Grande Prairie-Wapiti MLA and Minister of Finance Travis Toews says he is disappointed with the United Nurses of Alberta, after the union rejected a request from the provincial government, as well as Alberta Health Services, to delay ongoing labour negotiations.
According to Toews, the request was to postpone public sector negotiations until at least March 31, 2021. He says given the fact the province is still in the middle of the COVID-19 pandemic, negotiations would be a distraction and could potentially result in disruptions and instability within the health care system.
“The government effectively reached out to the UNA [to] request that we delay negotiations and as part of our request we indicated that we would provide job security as well during that time so that nobody had to fear that they were going to be laid off unduly.”
“We believe our focus right now within the realm of health care should be on providing excellent health care to Albertans at a time when we still have a cloud of COVID-19 over the province,” he adds.
Toews says he is extremely disappointed with union leadership, suggesting that the United Nurses of Alberta has rejected stability during a pandemic.
“AHS offered job security during the pandemic in exchange for a pause in negotiations… UNA had agreed to the same delay twice since the start and midway through the pandemic,” he says. “UNA’s overreaching and disingenuous demand for indefinite job security is a shameful effort to take advantage of a health crisis.”
UNA Labour Relations Director David Harrigan argues exactly the opposite to be the case.
“It is simply untrue that UNA is seeking ‘indefinite job security,'” says Harrigan. “We proposed that the current no-layoff letter of understanding continue until a new collective agreement is reached.”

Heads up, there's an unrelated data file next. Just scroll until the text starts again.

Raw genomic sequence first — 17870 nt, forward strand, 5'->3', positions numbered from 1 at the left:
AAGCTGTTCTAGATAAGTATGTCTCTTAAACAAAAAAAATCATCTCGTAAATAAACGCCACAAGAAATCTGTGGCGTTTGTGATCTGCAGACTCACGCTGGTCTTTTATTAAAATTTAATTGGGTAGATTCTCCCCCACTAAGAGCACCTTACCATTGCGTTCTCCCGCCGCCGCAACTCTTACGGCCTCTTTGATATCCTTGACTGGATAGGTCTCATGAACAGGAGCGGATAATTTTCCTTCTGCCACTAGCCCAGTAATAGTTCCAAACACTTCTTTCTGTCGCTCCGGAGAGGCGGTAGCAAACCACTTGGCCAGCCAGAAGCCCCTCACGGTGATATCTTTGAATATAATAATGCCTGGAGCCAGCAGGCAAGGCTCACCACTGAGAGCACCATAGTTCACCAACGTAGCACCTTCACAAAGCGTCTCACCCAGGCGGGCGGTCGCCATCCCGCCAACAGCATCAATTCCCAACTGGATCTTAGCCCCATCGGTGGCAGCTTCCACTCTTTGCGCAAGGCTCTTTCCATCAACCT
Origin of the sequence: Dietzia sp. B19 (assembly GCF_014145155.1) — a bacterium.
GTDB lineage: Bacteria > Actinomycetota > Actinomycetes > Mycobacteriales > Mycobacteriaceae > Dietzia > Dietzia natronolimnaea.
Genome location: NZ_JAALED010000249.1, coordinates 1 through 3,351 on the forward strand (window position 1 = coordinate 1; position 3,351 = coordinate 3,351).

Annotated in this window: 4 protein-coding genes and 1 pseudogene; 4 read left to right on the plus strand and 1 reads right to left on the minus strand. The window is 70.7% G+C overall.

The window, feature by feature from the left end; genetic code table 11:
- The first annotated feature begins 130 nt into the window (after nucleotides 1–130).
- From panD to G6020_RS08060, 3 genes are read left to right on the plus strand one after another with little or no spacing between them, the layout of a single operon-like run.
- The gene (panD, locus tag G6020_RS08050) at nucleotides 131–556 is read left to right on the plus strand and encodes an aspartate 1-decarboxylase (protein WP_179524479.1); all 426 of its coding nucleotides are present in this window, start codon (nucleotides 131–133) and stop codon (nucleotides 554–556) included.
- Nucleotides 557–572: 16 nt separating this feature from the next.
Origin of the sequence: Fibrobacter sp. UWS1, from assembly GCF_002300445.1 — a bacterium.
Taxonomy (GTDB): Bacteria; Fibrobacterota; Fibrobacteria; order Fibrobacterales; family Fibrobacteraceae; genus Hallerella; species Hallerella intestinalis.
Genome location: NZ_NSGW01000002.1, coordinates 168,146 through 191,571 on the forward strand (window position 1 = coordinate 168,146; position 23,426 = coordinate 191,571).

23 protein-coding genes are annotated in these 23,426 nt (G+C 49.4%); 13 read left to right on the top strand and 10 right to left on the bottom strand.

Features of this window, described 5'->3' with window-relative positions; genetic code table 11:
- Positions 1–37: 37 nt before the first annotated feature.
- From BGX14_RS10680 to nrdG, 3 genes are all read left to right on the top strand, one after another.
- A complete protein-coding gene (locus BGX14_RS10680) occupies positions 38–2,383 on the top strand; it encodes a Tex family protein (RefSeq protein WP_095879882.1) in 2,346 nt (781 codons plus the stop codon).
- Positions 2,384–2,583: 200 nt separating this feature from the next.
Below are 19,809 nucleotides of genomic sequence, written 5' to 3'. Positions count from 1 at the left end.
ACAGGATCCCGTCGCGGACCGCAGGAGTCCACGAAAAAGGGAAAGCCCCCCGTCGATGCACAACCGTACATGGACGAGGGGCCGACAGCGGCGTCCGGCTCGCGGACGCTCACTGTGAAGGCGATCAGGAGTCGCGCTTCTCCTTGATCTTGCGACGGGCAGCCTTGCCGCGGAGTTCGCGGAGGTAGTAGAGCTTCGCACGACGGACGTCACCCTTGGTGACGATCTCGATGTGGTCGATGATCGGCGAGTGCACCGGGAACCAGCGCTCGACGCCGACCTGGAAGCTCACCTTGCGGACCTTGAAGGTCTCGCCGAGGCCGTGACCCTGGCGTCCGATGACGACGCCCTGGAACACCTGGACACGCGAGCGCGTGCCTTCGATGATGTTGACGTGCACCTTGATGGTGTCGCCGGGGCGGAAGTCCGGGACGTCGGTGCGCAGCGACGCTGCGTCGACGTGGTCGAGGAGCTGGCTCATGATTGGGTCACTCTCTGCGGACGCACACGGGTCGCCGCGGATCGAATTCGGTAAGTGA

In a statement posted to the UNA’s website, Harrigan says Minister Toews is to be held accountable for “generating considerable uncertainty in the health care system.”
“I don’t have to tell Albertans that ‘stability’ doesn’t look like out-of-work nurses, short-staffed hospitals, and burnt out health care workers in the middle of a pandemic,” says Harrigan.
Negotiations were prompted following a November 29, 2019 proposal from AHS to the UNA, to initiate an “Operational Best-Practice” approach, which was estimated to have a workplace impact of 500 positions. The UNA estimated the move would mean at least 750 registered front-line and psychiatric nurses would lose their jobs, once job-sharing was factored in.
Harrigan adds Minister Toews made accusations in a public statement, suggesting UNA’s leadership is “[forcing] uncertainty,” not only on its members but all Albertans.
“Mr. Toews needs to tone down the rhetoric and stop insulting the group of workers who are keeping the health care system running through this crisis,” says Harrigan.
Last month, the UNA had suggested returning to the bargaining table on October 16th, though that proposal was rejected by AHS.